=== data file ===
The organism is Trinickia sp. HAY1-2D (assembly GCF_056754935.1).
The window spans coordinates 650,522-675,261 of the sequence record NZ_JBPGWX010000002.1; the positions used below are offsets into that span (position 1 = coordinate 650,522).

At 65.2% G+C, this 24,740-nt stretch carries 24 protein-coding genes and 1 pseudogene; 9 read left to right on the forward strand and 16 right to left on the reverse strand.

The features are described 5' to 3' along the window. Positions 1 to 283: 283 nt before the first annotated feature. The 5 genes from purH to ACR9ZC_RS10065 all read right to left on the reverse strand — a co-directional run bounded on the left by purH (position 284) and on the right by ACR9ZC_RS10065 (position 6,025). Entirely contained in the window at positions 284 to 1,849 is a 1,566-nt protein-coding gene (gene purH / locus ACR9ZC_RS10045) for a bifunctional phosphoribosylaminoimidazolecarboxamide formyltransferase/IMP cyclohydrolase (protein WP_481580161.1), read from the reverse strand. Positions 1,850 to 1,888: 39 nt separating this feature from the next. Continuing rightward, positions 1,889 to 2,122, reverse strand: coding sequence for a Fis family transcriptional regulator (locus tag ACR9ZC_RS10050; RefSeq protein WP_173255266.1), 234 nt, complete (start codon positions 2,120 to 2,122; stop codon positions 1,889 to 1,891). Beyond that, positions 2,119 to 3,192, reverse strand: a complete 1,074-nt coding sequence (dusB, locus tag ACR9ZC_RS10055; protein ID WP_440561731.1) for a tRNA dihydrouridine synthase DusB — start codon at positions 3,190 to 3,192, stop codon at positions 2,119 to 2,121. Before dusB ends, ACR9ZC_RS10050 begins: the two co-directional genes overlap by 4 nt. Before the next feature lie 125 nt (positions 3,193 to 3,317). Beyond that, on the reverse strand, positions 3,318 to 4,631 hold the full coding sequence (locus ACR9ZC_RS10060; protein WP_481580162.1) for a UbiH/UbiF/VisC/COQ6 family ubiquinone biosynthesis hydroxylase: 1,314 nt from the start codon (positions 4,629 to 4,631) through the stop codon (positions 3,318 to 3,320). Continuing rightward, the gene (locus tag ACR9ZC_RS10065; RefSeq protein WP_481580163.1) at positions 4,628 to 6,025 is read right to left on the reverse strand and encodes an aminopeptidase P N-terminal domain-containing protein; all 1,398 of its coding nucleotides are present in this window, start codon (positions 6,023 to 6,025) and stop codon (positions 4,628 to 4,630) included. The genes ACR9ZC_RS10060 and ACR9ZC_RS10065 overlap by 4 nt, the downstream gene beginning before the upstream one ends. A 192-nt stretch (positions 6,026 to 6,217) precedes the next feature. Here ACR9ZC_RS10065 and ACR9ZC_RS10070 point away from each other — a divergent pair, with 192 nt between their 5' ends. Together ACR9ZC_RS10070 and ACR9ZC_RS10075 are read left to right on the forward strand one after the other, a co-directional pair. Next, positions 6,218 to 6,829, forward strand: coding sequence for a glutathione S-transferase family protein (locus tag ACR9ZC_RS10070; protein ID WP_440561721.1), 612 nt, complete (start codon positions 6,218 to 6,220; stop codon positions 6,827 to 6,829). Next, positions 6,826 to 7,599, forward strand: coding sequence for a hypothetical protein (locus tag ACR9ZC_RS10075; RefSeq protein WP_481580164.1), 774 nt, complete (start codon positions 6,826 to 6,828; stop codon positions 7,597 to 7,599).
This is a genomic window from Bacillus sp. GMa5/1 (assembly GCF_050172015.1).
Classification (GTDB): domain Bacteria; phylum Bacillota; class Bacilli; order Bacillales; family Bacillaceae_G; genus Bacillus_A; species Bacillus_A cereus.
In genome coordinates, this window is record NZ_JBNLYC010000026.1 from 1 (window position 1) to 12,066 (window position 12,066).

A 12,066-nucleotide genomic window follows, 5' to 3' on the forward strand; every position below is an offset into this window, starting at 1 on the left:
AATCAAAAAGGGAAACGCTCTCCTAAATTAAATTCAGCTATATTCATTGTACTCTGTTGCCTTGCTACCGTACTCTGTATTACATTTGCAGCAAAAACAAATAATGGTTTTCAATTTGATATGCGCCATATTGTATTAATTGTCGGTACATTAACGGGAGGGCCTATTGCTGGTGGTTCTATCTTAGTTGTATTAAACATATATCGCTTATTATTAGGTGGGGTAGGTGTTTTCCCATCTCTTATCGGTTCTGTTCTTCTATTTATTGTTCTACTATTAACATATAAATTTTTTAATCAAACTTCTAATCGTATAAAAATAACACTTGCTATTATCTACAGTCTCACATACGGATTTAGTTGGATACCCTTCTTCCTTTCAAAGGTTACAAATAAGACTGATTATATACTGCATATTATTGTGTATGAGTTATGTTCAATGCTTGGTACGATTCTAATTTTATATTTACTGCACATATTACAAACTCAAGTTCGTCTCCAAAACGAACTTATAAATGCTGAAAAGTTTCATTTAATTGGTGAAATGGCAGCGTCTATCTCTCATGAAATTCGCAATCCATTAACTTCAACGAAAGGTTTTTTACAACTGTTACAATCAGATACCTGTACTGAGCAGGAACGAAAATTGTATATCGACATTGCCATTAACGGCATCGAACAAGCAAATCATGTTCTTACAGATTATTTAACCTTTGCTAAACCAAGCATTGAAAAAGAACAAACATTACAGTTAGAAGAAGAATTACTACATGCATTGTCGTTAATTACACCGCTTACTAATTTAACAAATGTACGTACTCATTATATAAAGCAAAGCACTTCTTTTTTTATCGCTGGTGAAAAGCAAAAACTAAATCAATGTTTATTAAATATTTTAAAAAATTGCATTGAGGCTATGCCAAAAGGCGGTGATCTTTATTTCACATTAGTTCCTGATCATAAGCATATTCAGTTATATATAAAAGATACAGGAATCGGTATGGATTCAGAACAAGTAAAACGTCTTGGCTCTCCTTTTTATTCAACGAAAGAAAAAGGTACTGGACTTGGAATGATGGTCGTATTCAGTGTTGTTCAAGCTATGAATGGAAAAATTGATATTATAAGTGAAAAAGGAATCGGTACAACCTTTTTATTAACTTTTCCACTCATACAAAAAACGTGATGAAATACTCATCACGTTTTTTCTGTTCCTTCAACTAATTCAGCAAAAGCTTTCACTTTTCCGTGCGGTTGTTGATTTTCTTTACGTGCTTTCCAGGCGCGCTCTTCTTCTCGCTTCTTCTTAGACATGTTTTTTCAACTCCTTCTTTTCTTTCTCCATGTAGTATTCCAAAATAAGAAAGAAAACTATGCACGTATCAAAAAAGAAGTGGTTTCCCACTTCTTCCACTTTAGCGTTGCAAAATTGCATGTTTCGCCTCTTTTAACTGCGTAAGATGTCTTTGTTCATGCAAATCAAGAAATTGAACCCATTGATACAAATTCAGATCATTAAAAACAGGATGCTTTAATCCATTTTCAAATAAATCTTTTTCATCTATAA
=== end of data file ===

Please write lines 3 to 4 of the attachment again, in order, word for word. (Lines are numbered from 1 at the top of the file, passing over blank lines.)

At 65.2% G+C, this 24,740-nt stretch carries 24 protein-coding genes and 1 pseudogene; 9 read left to right on the forward strand and 16 right to left on the reverse strand.

The features are described 5' to 3' along the window. Positions 1 to 283: 283 nt before the first annotated feature. The 5 genes from purH to ACR9ZC_RS10065 all read right to left on the reverse strand — a co-directional run bounded on the left by purH (position 284) and on the right by ACR9ZC_RS10065 (position 6,025). Entirely contained in the window at positions 284 to 1,849 is a 1,566-nt protein-coding gene (gene purH / locus ACR9ZC_RS10045) for a bifunctional phosphoribosylaminoimidazolecarboxamide formyltransferase/IMP cyclohydrolase (protein WP_481580161.1), read from the reverse strand. Positions 1,850 to 1,888: 39 nt separating this feature from the next. Continuing rightward, positions 1,889 to 2,122, reverse strand: coding sequence for a Fis family transcriptional regulator (locus tag ACR9ZC_RS10050; RefSeq protein WP_173255266.1), 234 nt, complete (start codon positions 2,120 to 2,122; stop codon positions 1,889 to 1,891). Beyond that, positions 2,119 to 3,192, reverse strand: a complete 1,074-nt coding sequence (dusB, locus tag ACR9ZC_RS10055; protein ID WP_440561731.1) for a tRNA dihydrouridine synthase DusB — start codon at positions 3,190 to 3,192, stop codon at positions 2,119 to 2,121. Before dusB ends, ACR9ZC_RS10050 begins: the two co-directional genes overlap by 4 nt. Before the next feature lie 125 nt (positions 3,193 to 3,317). Beyond that, on the reverse strand, positions 3,318 to 4,631 hold the full coding sequence (locus ACR9ZC_RS10060; protein WP_481580162.1) for a UbiH/UbiF/VisC/COQ6 family ubiquinone biosynthesis hydroxylase: 1,314 nt from the start codon (positions 4,629 to 4,631) through the stop codon (positions 3,318 to 3,320). Continuing rightward, the gene (locus tag ACR9ZC_RS10065; RefSeq protein WP_481580163.1) at positions 4,628 to 6,025 is read right to left on the reverse strand and encodes an aminopeptidase P N-terminal domain-containing protein; all 1,398 of its coding nucleotides are present in this window, start codon (positions 6,023 to 6,025) and stop codon (positions 4,628 to 4,630) included. The genes ACR9ZC_RS10060 and ACR9ZC_RS10065 overlap by 4 nt, the downstream gene beginning before the upstream one ends. A 192-nt stretch (positions 6,026 to 6,217) precedes the next feature. Here ACR9ZC_RS10065 and ACR9ZC_RS10070 point away from each other — a divergent pair, with 192 nt between their 5' ends. Together ACR9ZC_RS10070 and ACR9ZC_RS10075 are read left to right on the forward strand one after the other, a co-directional pair. Next, positions 6,218 to 6,829, forward strand: coding sequence for a glutathione S-transferase family protein (locus tag ACR9ZC_RS10070; protein ID WP_440561721.1), 612 nt, complete (start codon positions 6,218 to 6,220; stop codon positions 6,827 to 6,829). Next, positions 6,826 to 7,599, forward strand: coding sequence for a hypothetical protein (locus tag ACR9ZC_RS10075; RefSeq protein WP_481580164.1), 774 nt, complete (start codon positions 6,826 to 6,828; stop codon positions 7,597 to 7,599).